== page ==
The rainy season has returned to our neck of the woods, and not a moment too soon. We’re winding down the harvest and turning to indoor projects and activities like canning up the bountiful harvest. Here is a wonderful recipe for minestrone, not only tasty and restorative, but a good way to make use of late summer crops like cabbage, carrots, potatoes and onions.

This is the original family recipe from D’s mom. We tripled it for a canner-sized batch, bumped up the cabbage to a full head, and added 1/2 a zuke that was hiding in the fridge. It cans up like a dream, and we highly recommend the All-American pressure canner.

1# lean ground beef
1 large onion, chopped
2 small potatoes, peeled & cubed
2 carrots, pared & sliced
2 stalks celery, sliced
1 cup shredded cabbage or kale
1 can (28 oz.) tomatoes

1 bay leaf
1/4 tsp basil
1/4 tsp thyme
1 tsp salt
1/4 to 1/2 tsp pepper

Brown ground beef and add all ingredients to soup kettle, stir thoroughly.
Add water or beef broth to cover. Bring to boil, reduce heat to simmer and
cook for 2-3 hours on simmer. Stir occasionally. Serve sprinkled with
grated parmesan cheese. Makes about 3-4 quarts. Freezes well.


If you plan to pressure can this recipe, try a batch cooked the regular way first, to sort out what seasonings/ingredients you like best. Pressure canning does a lot more cooking, so you don’t need to simmer a batch first. It’s a bit of a leap of faith, but once you decide the best assortment of ingredients, just bring it up to temp enough to can, and let the canning process finish the cooking. If you simmer it for hours first you’ll end up with a mushier version of this recipe and lose some of the nutrients in the vegetables.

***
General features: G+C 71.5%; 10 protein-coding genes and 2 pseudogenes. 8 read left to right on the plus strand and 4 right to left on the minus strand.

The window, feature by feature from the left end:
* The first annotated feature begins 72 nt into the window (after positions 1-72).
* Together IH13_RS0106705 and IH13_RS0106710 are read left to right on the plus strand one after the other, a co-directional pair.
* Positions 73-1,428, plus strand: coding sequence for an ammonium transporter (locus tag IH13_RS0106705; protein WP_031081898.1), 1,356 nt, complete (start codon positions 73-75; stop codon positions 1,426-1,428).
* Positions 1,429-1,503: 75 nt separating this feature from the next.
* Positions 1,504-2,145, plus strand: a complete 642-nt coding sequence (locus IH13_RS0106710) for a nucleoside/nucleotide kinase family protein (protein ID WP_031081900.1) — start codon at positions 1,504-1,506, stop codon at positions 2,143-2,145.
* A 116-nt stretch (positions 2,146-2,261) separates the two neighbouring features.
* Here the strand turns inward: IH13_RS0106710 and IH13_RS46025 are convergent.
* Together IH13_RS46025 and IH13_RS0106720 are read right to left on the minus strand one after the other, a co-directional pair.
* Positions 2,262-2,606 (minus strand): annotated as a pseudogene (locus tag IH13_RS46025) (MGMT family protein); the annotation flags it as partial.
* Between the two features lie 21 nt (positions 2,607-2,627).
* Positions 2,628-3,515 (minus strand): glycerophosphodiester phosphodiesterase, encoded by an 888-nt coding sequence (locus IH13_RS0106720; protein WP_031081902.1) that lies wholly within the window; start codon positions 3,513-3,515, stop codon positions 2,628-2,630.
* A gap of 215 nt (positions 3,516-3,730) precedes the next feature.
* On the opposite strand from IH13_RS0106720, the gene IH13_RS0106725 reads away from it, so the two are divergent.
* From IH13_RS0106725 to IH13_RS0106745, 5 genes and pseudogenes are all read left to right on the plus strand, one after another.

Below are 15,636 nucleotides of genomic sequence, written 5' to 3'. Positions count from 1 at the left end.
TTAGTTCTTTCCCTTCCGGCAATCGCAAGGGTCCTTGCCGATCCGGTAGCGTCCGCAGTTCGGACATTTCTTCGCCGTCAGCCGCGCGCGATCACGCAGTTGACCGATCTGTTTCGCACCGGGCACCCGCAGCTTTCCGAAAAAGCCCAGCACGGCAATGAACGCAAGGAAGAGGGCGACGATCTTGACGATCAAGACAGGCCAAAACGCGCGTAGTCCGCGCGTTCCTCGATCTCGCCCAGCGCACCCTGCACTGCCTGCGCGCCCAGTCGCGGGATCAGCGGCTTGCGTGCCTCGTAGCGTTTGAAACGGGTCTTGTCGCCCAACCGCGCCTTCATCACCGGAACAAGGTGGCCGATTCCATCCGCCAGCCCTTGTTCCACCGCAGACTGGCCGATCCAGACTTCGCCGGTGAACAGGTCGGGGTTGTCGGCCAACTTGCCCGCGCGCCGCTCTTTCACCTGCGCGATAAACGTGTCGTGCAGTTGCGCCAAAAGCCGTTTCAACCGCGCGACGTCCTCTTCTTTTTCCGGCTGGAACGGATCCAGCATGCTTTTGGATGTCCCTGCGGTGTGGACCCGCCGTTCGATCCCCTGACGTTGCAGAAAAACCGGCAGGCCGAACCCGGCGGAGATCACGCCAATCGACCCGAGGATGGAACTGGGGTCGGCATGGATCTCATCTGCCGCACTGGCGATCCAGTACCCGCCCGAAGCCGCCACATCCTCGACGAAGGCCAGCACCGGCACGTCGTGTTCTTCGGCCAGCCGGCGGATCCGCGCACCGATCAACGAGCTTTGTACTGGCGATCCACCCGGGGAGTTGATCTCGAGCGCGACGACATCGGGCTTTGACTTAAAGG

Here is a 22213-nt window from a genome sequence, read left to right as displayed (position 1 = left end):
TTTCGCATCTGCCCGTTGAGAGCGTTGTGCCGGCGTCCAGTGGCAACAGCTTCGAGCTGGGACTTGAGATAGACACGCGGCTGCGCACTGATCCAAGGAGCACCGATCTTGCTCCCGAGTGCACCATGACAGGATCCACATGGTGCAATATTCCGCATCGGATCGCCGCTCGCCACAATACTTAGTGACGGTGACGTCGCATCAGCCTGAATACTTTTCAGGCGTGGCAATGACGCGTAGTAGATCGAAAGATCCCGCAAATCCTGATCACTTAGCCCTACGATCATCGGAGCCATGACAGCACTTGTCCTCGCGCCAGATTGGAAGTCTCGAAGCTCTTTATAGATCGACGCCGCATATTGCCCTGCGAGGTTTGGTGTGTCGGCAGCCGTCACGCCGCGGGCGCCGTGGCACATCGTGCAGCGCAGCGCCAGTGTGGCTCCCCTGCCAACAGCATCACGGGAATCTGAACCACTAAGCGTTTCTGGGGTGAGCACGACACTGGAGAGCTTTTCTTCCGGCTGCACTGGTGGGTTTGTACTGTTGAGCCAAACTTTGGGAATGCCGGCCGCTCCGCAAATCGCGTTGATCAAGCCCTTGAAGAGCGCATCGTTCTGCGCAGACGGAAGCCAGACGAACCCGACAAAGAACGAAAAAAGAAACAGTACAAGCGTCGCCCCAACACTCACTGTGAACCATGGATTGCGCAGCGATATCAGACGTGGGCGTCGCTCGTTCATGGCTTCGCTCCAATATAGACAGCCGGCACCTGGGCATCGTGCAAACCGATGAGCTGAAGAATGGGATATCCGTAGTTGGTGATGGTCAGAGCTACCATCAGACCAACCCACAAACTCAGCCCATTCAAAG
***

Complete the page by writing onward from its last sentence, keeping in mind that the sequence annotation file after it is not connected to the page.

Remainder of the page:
Peeper frogs love hanging out in the rutabagas.
Not even a 10lb zuke can intimidate mighty Stewart.
Newt is stepping up her housecat efforts now that Magnus is gone.

3 thoughts on “MmmmmMinestrone!”

  1. Excellent website detailing your efforts to live off a small parcel of land. With America losing 2 acres of farm & ranchland per minute (here in Pennsylvania the average loss is a staggering 9 acres per minute!) the importance of growing food on less acreage is increasing. Keep up the good work and keep sharing the wisdom you acquire through your experiences, as others will no-doubt be taught by your example.

  2. Hi Donna,

    Thanks for the kind words!
    We’re currently exploring the idea of incorporating as a non-profit to help us share what we’re learning. Very few people can afford even a few acres of good crop land, but lots of folks are interested in growing at least some of their own food. Hopefully our trial & error efforts in seeing just what we can grow on our little place will benefit and inspire others.


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